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"An intellectual is a particular kind of educated, for not only is he able to do things; but, more importantly, he is able to understand why things are done."

- Dalí ten Hove, Diaforlife contributor

Interview Gopala Amir Yaffe, Founder Rainbow Kids Yoga

By Sharda ten Hove on 24 October 2012

Gopala is a radiant positive and everlasting youthful yogi who is traveling around the world with his family spreading the message of yoga through teacher trainings. His trainings are known and very popular globally. In between his busy life which he is enjoying a 100% Gopala found the time to sit down with Dia and we are delighted to share with you this interview!

You have been teaching yoga, meditation and yoga philosophy since 1995. What inspired you to start Rainbow Kids Yoga?

I started teaching kids yoga even before I taught yoga for adults… I replaced the local yoga center’s teacher in a childrens yoga class when he was sick and continued it from then. I was 16 years old at the time.

I was a monk for 10 years at the Sivananda Ashram, but even there I have always been the person who made sure that everyone was happy (if they wanted to)… and yes, not only through meditation, but also through having some fun!

Monk or not, grownups always seemed waaaaaaaaaaay to serious to me! Spirituality is about being happy and enjoying the moment… enjoying yourself, but grownups get caught in the details and the rules and they forget to just be.

I founded Rainbow Kids Yoga in 2007 after I lost a baby girl at 5 months in utero… It was a difficult and transformative experience for me and it was then that I decided to dedicate my whole being to kids yoga.

Rainbow Kids Yoga is about living life to it’s fullest, learning and experiencing life through fun!

Rainbows are bright, colorful, happy, and fun. They are a sign of peace, a sign of hope and a sign of change.  We all need peace and hope and change… grownups are rigid; children are faster to change. We really have a lot to learn from kids, moving from a gray and cloudy sky to a bright and sunny one!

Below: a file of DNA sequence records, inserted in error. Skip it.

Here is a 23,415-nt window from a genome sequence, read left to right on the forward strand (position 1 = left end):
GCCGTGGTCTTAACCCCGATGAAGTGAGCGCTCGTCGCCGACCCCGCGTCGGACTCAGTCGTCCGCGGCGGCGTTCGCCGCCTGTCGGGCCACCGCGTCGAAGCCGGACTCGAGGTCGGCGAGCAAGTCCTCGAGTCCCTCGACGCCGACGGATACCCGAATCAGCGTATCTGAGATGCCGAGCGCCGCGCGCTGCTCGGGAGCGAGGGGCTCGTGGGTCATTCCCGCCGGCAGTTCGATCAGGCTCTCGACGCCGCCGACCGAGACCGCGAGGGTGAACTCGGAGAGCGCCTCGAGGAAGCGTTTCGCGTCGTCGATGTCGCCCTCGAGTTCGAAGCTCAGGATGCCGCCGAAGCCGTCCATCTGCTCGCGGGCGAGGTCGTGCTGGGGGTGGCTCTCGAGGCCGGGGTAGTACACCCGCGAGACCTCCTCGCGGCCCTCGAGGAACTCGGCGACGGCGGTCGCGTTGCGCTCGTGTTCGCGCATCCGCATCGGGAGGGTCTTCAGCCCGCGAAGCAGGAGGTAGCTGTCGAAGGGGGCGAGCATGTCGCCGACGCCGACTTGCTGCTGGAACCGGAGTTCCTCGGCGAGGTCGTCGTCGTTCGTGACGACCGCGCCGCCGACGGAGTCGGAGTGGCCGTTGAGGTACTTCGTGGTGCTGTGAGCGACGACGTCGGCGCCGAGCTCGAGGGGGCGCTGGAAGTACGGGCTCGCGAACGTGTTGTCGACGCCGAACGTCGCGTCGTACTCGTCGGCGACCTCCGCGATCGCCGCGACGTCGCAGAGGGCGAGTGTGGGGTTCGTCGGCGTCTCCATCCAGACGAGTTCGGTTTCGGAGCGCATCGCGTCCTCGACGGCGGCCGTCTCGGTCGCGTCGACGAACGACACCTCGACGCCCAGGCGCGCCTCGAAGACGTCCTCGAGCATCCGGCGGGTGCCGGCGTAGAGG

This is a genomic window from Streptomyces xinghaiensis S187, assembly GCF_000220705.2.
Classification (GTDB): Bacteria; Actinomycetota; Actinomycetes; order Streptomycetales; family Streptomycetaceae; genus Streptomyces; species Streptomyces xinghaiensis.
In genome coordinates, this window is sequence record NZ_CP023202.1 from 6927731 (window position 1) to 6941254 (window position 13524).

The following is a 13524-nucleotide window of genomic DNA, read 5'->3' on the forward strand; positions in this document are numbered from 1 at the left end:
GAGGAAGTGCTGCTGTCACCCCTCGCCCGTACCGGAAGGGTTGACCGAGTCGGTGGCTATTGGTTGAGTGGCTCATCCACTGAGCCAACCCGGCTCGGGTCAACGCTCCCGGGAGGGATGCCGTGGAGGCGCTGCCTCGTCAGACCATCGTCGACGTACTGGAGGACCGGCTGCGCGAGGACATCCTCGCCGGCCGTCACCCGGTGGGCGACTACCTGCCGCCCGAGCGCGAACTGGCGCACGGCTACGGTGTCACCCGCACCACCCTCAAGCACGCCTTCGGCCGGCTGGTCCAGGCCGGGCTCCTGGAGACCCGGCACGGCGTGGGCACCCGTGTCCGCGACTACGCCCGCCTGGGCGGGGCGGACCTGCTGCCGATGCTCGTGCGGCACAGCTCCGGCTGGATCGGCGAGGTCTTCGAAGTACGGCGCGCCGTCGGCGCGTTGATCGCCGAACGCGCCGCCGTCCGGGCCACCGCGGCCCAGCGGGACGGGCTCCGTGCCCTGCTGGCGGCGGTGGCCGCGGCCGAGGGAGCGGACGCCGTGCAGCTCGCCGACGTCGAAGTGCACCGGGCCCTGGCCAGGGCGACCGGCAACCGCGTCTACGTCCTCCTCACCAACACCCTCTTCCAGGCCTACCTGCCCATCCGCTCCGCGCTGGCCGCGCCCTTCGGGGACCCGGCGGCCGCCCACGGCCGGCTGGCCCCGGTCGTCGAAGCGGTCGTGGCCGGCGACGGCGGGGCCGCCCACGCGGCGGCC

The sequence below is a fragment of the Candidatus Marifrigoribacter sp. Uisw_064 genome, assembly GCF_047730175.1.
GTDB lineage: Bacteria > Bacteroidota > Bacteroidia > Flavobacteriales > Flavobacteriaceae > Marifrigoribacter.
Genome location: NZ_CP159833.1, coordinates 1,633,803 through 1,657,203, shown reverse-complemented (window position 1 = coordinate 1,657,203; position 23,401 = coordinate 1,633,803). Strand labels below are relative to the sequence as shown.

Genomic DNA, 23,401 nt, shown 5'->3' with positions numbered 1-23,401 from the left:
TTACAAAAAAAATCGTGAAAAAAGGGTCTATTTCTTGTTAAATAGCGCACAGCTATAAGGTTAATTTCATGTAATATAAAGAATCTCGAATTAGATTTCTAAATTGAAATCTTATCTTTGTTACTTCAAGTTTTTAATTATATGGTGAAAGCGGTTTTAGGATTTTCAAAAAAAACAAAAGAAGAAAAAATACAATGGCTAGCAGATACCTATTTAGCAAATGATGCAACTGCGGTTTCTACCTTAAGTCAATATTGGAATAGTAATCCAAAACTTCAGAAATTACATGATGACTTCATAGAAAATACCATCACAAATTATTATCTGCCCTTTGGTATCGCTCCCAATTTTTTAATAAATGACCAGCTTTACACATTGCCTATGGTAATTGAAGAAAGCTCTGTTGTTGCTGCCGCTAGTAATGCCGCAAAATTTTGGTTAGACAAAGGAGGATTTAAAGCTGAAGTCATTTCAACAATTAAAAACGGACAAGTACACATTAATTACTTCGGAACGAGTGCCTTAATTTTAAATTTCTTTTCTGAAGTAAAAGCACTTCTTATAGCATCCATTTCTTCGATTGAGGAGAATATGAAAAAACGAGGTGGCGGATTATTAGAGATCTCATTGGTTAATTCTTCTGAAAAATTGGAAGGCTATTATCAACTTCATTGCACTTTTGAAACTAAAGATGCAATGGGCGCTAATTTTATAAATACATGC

For over 10 years you were a Sivananda Monk, can you tell us some more about this and do you still apply Sivananda methods in your teaching?

I learnt many things in the Sivananda Ashram. I learnt how to focus and how to be peaceful and calm under all circumstances, I learnt a lot about who I am and about how my mind and my heart work. But most of all, after 10 years of trusting my Guru, I learnt to trust myself. 100% believe in myself.

Being a monk is all about letting go of your individual desires and passions… but what happens to most people in the Ashram is that they lose the passion for life itself and they become dead inside. Being unselfish is good, but being close and lifeless is not.

What’s the use of all the spiritual practices we do if inside we feel dead?  If we are not happy, light and free? I truly believe that Yoga wants us to be living.  As life giving as the trees, as free flowing as the rivers, as shining as the sun and gentle as the moon. We live our life merely surviving… what about really THRIVING? That is our birthright. 

It’s all about freedom! What do you want from yourself, from life? Are you brave enough to go out there and do it or are you too bound by what you and others believe that you can’t do?